## Equivalent forms of the Riemann hypothesis

- Let be the
*n*th harmonic number, i.e. . Then, the Riemann hypothesis is true if and only ifThe left-hand side, which is the sum of the divisors of , is also denoted .

See Jeffrey Lagarias,*An Elementary Problem Equivalent to the Riemann Hypothesis*[PDF, arXiv. - Define the Redheffer matrix to be the 0-1 matrix with entries (and 0 otherwise). Then the Riemann hypothesis is true if and only if for all .

For more, see Equivalences to the Riemann hypothesis (by J. Brian Conrey and David W. Farmer), and Consequences of the Riemann hypothesis (MathOverflow)

For fun: claimed [dis/]proofs.

Quote found via rjlipton:

The Riemann Hypothesis is the most basic connection between addition and multiplication that there is, so I think of it in the simplest terms as something really basic that we don’t understand about the link between addition and multiplication.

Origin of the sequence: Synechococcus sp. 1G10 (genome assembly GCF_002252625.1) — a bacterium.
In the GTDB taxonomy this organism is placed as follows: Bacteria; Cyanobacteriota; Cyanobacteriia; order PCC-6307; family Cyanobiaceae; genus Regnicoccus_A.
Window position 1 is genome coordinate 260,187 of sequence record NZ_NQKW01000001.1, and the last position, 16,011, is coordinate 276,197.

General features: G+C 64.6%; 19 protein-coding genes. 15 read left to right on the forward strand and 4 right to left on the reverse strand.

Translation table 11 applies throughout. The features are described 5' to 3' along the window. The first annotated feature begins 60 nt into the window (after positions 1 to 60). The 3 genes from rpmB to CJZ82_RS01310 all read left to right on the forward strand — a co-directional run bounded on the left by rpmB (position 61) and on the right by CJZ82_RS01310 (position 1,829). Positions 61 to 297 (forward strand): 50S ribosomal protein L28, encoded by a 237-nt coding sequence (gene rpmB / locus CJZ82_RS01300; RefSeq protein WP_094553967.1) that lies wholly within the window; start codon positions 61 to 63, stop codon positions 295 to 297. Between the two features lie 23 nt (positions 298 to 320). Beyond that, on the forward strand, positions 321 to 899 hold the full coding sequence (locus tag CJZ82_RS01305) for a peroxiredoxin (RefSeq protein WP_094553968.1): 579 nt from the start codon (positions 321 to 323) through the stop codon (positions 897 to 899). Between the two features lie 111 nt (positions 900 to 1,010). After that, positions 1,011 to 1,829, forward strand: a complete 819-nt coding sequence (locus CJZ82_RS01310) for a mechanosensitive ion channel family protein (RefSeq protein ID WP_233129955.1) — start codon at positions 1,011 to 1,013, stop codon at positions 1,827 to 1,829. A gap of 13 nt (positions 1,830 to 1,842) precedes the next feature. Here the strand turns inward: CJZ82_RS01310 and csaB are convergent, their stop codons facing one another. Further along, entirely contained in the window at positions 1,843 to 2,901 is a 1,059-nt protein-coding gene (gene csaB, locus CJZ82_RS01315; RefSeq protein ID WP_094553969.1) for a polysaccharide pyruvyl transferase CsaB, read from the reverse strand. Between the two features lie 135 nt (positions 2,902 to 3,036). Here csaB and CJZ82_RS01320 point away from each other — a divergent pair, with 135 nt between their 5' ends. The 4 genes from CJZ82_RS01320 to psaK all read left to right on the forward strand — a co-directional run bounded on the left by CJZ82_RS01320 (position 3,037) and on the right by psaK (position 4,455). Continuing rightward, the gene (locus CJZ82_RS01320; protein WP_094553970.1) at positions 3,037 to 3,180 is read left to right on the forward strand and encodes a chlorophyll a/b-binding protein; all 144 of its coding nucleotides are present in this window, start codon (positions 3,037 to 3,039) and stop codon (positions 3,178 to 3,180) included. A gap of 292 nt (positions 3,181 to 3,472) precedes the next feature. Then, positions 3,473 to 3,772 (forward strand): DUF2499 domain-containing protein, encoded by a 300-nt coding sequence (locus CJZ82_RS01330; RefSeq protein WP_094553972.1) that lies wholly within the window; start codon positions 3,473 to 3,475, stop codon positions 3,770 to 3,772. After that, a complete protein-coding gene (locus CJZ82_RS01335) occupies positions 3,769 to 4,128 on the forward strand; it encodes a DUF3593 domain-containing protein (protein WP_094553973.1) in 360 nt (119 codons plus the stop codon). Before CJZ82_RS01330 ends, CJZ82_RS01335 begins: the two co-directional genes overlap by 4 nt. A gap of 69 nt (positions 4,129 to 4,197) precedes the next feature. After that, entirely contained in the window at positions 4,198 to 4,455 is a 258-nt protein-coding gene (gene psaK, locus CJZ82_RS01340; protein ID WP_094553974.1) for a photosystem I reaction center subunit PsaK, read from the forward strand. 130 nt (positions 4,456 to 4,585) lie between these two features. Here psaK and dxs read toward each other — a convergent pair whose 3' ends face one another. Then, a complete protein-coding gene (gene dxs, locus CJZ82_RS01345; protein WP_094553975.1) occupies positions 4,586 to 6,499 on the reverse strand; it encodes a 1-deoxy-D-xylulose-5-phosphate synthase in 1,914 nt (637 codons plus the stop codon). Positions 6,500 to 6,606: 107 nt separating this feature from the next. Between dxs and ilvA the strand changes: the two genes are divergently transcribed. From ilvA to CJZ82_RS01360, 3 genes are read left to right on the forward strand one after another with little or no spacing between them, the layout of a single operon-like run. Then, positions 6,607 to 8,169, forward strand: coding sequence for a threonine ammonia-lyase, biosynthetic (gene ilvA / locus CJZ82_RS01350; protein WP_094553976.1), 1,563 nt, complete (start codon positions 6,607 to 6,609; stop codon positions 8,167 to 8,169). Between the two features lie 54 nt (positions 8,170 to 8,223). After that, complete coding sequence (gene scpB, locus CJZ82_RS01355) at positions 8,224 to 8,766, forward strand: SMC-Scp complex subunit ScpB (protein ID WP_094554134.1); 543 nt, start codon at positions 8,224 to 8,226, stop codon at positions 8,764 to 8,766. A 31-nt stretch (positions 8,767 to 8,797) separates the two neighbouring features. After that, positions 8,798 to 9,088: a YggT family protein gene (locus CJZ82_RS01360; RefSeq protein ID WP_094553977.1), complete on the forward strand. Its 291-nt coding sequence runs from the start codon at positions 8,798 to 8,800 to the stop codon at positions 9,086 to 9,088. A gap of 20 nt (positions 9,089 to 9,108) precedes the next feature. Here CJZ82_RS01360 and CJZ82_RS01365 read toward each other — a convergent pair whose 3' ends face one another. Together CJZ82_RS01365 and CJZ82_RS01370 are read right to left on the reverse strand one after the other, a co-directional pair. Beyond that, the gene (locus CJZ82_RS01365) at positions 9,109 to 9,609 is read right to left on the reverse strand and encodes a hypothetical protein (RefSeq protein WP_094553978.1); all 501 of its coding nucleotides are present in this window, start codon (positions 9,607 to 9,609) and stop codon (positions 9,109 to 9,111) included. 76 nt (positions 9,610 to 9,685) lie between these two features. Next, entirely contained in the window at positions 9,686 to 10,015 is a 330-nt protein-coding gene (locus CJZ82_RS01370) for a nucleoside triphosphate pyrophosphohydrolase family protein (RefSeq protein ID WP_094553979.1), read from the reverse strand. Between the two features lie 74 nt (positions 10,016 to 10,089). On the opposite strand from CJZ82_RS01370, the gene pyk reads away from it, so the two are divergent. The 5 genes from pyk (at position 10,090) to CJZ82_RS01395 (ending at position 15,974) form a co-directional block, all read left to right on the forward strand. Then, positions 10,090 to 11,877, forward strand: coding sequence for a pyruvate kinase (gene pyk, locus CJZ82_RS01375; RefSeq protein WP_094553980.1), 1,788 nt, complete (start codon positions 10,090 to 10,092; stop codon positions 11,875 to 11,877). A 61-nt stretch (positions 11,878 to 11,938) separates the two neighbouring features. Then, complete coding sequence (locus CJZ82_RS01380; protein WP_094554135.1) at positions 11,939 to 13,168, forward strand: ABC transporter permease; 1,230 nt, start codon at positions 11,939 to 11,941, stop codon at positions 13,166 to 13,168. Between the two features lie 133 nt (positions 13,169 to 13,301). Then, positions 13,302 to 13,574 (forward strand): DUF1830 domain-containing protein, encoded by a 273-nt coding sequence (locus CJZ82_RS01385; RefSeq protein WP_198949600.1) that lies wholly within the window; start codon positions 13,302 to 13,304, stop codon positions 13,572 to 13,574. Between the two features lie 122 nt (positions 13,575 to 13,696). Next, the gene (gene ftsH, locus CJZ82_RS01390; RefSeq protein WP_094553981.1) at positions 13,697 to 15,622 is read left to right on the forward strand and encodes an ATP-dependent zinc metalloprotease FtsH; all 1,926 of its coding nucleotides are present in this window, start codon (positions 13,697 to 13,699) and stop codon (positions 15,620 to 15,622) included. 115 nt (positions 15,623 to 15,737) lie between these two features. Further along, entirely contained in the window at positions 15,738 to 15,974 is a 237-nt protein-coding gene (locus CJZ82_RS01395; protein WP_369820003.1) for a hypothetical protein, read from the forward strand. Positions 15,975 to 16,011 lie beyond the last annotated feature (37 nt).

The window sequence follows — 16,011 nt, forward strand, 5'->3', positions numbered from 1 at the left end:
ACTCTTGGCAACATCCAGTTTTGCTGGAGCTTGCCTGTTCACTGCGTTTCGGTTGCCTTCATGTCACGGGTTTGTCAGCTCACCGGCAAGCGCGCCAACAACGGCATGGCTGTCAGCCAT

—Brian Conrey

Advertisements

#1 is really beautiful. Wow! Something like e^x*log(x) is inherently interesting, [valleygirl] like you know, the product of taking something ‘higher’ with taking it ‘lower’. [/valleygirl] I wonder if there’s some name to a function g(x) = f'(x)*Integral(f(x),0,x).

Can #2 be derived from #1 by any simple way?

KVMSun, 2011-01-16 at 06:10:57

Wait why did this post from 7th July 2010 appear in Reader now?

KVMSun, 2011-01-16 at 06:11:50

Because it was ‘private’ and I just set it ‘public’… and the former probably because there’s no context or completeness or anything.

I actually don’t know how to prove either of these, or whether it’s possible to derive one from the other… just a pair of curiosities to me, for now at least!

SSun, 2011-01-16 at 07:14:38